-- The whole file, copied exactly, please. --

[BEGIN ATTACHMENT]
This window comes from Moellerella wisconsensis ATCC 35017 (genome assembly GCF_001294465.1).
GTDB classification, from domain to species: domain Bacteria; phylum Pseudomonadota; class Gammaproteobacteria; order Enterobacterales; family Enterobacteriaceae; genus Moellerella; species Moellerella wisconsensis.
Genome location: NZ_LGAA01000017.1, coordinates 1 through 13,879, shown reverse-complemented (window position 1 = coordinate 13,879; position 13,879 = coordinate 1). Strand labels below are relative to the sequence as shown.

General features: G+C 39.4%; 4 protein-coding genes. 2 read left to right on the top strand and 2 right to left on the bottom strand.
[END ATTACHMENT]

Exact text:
This window comes from Moellerella wisconsensis ATCC 35017 (genome assembly GCF_001294465.1).
GTDB classification, from domain to species: domain Bacteria; phylum Pseudomonadota; class Gammaproteobacteria; order Enterobacterales; family Enterobacteriaceae; genus Moellerella; species Moellerella wisconsensis.
Genome location: NZ_LGAA01000017.1, coordinates 1 through 13,879, shown reverse-complemented (window position 1 = coordinate 13,879; position 13,879 = coordinate 1). Strand labels below are relative to the sequence as shown.

General features: G+C 39.4%; 4 protein-coding genes. 2 read left to right on the top strand and 2 right to left on the bottom strand.